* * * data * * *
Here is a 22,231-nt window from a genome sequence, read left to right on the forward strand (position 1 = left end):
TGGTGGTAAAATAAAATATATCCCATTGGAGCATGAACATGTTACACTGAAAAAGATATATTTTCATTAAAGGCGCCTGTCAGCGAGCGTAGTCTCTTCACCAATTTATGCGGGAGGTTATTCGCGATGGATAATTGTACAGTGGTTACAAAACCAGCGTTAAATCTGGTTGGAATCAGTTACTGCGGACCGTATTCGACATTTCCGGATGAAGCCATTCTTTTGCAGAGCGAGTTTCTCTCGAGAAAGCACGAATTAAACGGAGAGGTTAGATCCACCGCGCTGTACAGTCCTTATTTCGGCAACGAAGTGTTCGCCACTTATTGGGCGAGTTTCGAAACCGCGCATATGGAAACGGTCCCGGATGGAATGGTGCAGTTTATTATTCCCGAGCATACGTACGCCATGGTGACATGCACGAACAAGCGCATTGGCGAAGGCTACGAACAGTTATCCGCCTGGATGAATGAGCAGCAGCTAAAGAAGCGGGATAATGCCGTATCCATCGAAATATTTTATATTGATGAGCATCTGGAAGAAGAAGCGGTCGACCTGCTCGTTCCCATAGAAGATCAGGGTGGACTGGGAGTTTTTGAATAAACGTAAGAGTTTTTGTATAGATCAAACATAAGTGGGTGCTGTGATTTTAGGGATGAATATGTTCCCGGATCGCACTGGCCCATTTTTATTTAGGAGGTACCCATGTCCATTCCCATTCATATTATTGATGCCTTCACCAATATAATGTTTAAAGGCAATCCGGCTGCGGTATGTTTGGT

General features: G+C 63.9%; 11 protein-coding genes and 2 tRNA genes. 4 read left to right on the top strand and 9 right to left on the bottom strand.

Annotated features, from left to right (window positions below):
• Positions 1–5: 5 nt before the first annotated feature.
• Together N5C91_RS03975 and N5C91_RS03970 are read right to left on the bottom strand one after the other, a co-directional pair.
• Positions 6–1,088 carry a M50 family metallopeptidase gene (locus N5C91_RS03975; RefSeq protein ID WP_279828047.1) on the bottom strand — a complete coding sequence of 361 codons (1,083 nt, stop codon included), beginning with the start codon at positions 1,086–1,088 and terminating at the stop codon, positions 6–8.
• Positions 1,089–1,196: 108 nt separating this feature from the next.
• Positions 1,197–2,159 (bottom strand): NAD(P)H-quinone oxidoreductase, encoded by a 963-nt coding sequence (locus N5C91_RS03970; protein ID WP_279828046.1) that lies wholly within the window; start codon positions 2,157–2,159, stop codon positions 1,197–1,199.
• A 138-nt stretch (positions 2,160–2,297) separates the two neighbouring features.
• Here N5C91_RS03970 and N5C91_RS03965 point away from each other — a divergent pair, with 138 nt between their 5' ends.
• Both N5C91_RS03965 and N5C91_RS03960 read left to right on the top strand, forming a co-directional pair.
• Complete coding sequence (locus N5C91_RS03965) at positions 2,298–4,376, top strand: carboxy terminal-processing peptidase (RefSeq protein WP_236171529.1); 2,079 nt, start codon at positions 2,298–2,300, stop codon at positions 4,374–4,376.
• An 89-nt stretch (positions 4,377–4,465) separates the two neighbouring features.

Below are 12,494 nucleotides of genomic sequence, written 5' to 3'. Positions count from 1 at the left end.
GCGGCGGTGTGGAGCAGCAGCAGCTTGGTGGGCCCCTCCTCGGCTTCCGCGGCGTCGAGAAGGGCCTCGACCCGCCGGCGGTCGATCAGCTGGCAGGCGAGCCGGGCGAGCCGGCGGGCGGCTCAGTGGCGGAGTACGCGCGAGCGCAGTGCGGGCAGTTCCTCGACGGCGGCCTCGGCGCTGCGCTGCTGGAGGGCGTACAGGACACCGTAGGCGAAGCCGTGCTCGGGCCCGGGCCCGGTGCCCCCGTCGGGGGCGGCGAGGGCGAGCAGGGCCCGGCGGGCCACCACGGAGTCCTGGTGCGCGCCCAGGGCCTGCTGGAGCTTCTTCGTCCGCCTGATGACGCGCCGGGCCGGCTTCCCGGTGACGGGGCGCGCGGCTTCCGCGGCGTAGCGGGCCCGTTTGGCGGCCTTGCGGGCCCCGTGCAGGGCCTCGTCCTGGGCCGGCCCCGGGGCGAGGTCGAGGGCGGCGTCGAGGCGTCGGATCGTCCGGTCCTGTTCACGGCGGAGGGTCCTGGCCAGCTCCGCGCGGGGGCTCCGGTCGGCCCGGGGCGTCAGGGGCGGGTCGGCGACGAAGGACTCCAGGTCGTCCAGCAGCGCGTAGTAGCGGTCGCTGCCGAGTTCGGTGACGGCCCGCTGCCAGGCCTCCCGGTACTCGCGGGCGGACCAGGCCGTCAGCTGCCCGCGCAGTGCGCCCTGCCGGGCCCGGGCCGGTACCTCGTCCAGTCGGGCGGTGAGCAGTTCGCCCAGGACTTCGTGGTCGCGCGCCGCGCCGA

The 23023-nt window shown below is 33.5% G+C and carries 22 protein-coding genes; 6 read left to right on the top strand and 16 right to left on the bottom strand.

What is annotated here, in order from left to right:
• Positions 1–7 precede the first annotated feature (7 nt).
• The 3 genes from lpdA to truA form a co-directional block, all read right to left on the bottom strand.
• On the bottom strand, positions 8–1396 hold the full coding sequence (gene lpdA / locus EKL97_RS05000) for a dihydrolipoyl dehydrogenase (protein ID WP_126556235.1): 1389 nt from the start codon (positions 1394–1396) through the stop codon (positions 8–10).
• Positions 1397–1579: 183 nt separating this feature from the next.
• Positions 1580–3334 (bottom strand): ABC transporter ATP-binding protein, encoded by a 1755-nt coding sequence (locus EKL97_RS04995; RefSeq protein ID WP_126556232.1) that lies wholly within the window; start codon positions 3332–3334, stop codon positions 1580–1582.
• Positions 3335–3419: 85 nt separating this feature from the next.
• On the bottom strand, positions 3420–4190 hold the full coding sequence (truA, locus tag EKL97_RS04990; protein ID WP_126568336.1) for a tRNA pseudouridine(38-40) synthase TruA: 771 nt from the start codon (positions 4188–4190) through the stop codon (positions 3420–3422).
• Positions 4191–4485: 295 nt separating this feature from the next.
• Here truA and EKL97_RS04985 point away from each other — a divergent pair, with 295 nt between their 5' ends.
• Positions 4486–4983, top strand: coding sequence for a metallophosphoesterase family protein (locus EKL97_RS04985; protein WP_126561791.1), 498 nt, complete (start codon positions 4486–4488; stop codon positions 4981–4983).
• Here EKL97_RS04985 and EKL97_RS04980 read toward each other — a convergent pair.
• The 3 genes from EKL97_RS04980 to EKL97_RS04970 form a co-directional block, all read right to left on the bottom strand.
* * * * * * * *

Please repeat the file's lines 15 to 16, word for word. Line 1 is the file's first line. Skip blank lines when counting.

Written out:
Below are 12,494 nucleotides of genomic sequence, written 5' to 3'. Positions count from 1 at the left end.
GCGGCGGTGTGGAGCAGCAGCAGCTTGGTGGGCCCCTCCTCGGCTTCCGCGGCGTCGAGAAGGGCCTCGACCCGCCGGCGGTCGATCAGCTGGCAGGCGAGCCGGGCGAGCCGGCGGGCGGCTCAGTGGCGGAGTACGCGCGAGCGCAGTGCGGGCAGTTCCTCGACGGCGGCCTCGGCGCTGCGCTGCTGGAGGGCGTACAGGACACCGTAGGCGAAGCCGTGCTCGGGCCCGGGCCCGGTGCCCCCGTCGGGGGCGGCGAGGGCGAGCAGGGCCCGGCGGGCCACCACGGAGTCCTGGTGCGCGCCCAGGGCCTGCTGGAGCTTCTTCGTCCGCCTGATGACGCGCCGGGCCGGCTTCCCGGTGACGGGGCGCGCGGCTTCCGCGGCGTAGCGGGCCCGTTTGGCGGCCTTGCGGGCCCCGTGCAGGGCCTCGTCCTGGGCCGGCCCCGGGGCGAGGTCGAGGGCGGCGTCGAGGCGTCGGATCGTCCGGTCCTGTTCACGGCGGAGGGTCCTGGCCAGCTCCGCGCGGGGGCTCCGGTCGGCCCGGGGCGTCAGGGGCGGGTCGGCGACGAAGGACTCCAGGTCGTCCAGCAGCGCGTAGTAGCGGTCGCTGCCGAGTTCGGTGACGGCCCGCTGCCAGGCCTCCCGGTACTCGCGGGCGGACCAGGCCGTCAGCTGCCCGCGCAGTGCGCCCTGCCGGGCCCGGGCCGGTACCTCGTCCAGTCGGGCGGTGAGCAGTTCGCCCAGGACTTCGTGGTCGCGCGCCGCGCCGA